A congested but nevertheless in-depth investigation of an overlooked war and the types of people drawn to it.

Searching for Barton Carter

From debut author Clough comes a historical biography of an American’s involvement in the Spanish Civil War.

Born in New Hampshire to a prominent family, Barton Carter seems to have had a happy childhood of New England excursions, good schooling, and genial family relations—“His parents and siblings adored him, and they knew they could always depend on him, regardless of the circumstances.” After attending Williams College and securing a job at “a conservative investment bank and private equities firm” in London, one might think Carter would have settled down to a comfortable life abroad. After a visit to Spain, however, he finds a country in a state of upheaval. It’s 1936, and the Spanish Civil War is escalating. Journeying to Barcelona, where various anti-Fascist groups seem in high spirits, Carter notes that “practically every other man was a militiaman.” He finds that “in just two weeks, the people of Spain had transformed him.” Beginning with a job driving a truck for the nonpolitical National Joint Committee for Spanish Relief, the book follows Carter’s involvement with his new calling and the many atrocities of war that surround him. But, as his sympathy for the Republican cause increases, how long will he resist the role of a combatant? At its best when detailing the heavy fighting of the later days of the war, Carter’s quest takes on a bleak quality that illustrates the eventual hopelessness of the cause. Likewise, later chapters detailing the author’s own quest to tell Carter’s story are full of intrigue, not the least of which involves a visit to a medium. Forced dialogue—“Hello. I’m Bart Carter. I’m from America and am working as a truck driver for the NJC”—may cause attention to wander in early portions. The payoff, however, is a standout tale of a brave young man’s determination to participate in history, no matter how sad the eventual conclusion.

A congested but nevertheless in-depth investigation of an overlooked war and the types of people drawn to it. 

Pub Date: Aug. 2, 2015

ISBN: 978-1-4917-6518-0

Page Count: 816

Publisher: iUniverse

Review Posted Online: Nov. 10, 2015

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If the authors are serious, this is a silly, distasteful book. If they are not, it’s a brilliant satire.

THE 48 LAWS OF POWER

The authors have created a sort of anti-Book of Virtues in this encyclopedic compendium of the ways and means of power.

Everyone wants power and everyone is in a constant duplicitous game to gain more power at the expense of others, according to Greene, a screenwriter and former editor at Esquire (Elffers, a book packager, designed the volume, with its attractive marginalia). We live today as courtiers once did in royal courts: we must appear civil while attempting to crush all those around us. This power game can be played well or poorly, and in these 48 laws culled from the history and wisdom of the world’s greatest power players are the rules that must be followed to win. These laws boil down to being as ruthless, selfish, manipulative, and deceitful as possible. Each law, however, gets its own chapter: “Conceal Your Intentions,” “Always Say Less Than Necessary,” “Pose as a Friend, Work as a Spy,” and so on. Each chapter is conveniently broken down into sections on what happened to those who transgressed or observed the particular law, the key elements in this law, and ways to defensively reverse this law when it’s used against you. Quotations in the margins amplify the lesson being taught. While compelling in the way an auto accident might be, the book is simply nonsense. Rules often contradict each other. We are told, for instance, to “be conspicuous at all cost,” then told to “behave like others.” More seriously, Greene never really defines “power,” and he merely asserts, rather than offers evidence for, the Hobbesian world of all against all in which he insists we live. The world may be like this at times, but often it isn’t. To ask why this is so would be a far more useful project.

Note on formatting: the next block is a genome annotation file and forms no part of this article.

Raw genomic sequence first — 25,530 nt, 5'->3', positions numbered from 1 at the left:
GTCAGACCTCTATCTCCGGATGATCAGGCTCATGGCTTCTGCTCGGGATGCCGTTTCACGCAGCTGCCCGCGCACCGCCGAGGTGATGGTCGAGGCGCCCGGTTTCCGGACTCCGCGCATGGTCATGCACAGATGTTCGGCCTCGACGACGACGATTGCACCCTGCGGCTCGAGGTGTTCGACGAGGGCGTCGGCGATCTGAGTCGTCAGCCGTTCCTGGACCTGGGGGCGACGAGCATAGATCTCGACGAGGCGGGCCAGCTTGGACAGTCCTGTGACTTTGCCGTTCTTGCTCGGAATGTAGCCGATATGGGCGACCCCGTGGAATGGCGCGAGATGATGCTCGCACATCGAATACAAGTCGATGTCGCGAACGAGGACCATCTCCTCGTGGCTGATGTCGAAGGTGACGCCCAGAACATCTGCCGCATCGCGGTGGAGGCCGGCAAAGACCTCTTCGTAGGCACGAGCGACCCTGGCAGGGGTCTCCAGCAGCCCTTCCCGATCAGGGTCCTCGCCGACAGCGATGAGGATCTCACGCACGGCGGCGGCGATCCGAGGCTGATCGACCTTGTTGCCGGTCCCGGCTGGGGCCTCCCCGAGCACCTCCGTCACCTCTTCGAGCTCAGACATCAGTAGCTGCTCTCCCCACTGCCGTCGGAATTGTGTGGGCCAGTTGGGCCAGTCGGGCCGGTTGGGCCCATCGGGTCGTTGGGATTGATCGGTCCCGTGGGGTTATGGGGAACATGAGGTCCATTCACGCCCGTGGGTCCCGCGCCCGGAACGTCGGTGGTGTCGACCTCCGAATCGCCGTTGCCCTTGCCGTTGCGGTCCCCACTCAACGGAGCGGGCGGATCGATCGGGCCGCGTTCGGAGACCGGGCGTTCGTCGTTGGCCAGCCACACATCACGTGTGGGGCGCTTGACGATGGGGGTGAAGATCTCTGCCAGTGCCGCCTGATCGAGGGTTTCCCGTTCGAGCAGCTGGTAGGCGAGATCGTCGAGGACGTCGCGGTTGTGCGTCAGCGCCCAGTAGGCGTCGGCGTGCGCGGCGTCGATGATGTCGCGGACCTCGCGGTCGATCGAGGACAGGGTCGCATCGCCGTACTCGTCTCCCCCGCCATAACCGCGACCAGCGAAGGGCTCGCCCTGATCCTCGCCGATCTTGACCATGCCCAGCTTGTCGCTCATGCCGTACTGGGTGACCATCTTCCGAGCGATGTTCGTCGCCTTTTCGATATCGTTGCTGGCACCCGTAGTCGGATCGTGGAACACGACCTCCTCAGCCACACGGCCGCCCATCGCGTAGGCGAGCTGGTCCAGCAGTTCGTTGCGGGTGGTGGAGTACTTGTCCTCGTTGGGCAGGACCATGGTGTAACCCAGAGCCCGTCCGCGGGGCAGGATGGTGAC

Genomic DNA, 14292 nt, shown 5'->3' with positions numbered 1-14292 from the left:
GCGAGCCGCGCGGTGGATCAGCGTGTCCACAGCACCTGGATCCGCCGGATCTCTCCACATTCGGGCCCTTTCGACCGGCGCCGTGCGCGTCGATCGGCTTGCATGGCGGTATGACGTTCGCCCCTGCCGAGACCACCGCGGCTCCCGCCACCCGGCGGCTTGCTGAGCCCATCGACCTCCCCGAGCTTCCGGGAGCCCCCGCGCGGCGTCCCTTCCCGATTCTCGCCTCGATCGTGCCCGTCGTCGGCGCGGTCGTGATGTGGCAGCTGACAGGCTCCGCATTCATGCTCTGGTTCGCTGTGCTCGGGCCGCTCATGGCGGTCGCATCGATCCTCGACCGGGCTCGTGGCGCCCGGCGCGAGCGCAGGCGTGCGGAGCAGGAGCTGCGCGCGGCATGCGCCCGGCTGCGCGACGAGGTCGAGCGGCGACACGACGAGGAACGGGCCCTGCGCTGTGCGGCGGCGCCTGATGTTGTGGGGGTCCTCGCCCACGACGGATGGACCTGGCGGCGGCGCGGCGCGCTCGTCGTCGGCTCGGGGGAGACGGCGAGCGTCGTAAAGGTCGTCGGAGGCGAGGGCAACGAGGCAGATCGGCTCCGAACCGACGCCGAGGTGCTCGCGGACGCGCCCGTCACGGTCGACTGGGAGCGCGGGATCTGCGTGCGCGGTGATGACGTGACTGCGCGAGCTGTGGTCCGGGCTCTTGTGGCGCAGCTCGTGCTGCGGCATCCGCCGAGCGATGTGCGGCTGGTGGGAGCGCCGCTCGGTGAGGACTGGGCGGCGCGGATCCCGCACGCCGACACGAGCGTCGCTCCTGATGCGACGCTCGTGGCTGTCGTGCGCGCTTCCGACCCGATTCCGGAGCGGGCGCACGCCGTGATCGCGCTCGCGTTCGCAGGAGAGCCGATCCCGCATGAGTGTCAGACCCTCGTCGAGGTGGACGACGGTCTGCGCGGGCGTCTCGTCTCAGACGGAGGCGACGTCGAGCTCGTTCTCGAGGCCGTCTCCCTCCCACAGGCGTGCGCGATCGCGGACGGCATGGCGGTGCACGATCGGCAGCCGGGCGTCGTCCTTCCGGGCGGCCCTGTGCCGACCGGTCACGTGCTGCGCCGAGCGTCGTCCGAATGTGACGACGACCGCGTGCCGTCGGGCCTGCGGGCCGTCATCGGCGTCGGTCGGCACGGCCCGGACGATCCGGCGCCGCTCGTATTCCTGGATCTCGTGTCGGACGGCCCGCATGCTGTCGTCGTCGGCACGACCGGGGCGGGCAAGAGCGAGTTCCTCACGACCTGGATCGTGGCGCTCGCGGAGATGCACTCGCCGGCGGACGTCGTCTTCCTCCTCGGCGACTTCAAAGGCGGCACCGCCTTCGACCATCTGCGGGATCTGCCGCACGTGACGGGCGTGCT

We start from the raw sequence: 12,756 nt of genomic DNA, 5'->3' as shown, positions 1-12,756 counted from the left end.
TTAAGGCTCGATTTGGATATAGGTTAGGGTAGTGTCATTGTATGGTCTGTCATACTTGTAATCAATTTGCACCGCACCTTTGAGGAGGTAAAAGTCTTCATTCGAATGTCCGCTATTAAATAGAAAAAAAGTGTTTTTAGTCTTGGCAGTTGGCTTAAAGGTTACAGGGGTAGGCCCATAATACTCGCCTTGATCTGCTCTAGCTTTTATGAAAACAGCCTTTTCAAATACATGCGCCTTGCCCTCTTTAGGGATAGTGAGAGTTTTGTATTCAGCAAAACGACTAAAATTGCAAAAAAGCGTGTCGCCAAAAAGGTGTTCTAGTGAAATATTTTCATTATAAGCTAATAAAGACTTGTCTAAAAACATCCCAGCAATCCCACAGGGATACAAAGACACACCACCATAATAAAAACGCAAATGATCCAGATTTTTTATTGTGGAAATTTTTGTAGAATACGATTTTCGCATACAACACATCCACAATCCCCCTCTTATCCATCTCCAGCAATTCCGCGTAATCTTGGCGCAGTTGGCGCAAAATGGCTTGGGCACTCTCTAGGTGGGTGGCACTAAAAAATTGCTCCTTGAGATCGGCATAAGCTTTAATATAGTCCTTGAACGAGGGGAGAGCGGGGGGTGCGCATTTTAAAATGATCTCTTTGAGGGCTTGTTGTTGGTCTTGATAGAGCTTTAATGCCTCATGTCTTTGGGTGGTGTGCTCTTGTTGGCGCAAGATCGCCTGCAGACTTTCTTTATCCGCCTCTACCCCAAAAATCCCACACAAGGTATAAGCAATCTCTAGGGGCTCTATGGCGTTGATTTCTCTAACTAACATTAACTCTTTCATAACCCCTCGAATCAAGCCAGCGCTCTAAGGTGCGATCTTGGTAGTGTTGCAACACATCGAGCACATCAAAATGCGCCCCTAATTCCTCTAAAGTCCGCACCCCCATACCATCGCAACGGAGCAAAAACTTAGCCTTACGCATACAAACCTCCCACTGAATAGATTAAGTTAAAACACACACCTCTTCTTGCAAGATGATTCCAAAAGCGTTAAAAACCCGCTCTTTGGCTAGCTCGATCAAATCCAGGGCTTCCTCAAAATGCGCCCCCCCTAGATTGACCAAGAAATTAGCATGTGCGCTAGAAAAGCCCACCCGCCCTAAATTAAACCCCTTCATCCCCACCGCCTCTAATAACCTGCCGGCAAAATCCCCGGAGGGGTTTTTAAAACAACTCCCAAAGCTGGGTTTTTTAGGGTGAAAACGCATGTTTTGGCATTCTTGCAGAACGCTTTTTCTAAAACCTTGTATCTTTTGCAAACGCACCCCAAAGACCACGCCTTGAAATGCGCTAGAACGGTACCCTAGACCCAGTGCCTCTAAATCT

If the authors are serious, this is a silly, distasteful book. If they are not, it’s a brilliant satire.

Pub Date: Sept. 1, 1998

ISBN: 0-670-88146-5

Page Count: 430

Publisher: Viking

Review Posted Online: May 20, 2010

Kirkus Reviews Issue: July 15, 1998

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The author's youthfulness helps to assure the inevitable comparison with the Anne Frank diary although over and above the...

NIGHT

Elie Wiesel spent his early years in a small Transylvanian town as one of four children. 

He was the only one of the family to survive what Francois Maurois, in his introduction, calls the "human holocaust" of the persecution of the Jews, which began with the restrictions, the singularization of the yellow star, the enclosure within the ghetto, and went on to the mass deportations to the ovens of Auschwitz and Buchenwald. There are unforgettable and horrifying scenes here in this spare and sombre memoir of this experience of the hanging of a child, of his first farewell with his father who leaves him an inheritance of a knife and a spoon, and of his last goodbye at Buchenwald his father's corpse is already cold let alone the long months of survival under unconscionable conditions. 

The author's youthfulness helps to assure the inevitable comparison with the Anne Frank diary although over and above the sphere of suffering shared, and in this case extended to the death march itself, there is no spiritual or emotional legacy here to offset any reader reluctance.

Pub Date: Jan. 16, 2006

ISBN: 0374500010

Page Count: 120

Publisher: Hill & Wang

Review Posted Online: Oct. 7, 2011

Kirkus Reviews Issue: Jan. 15, 2006

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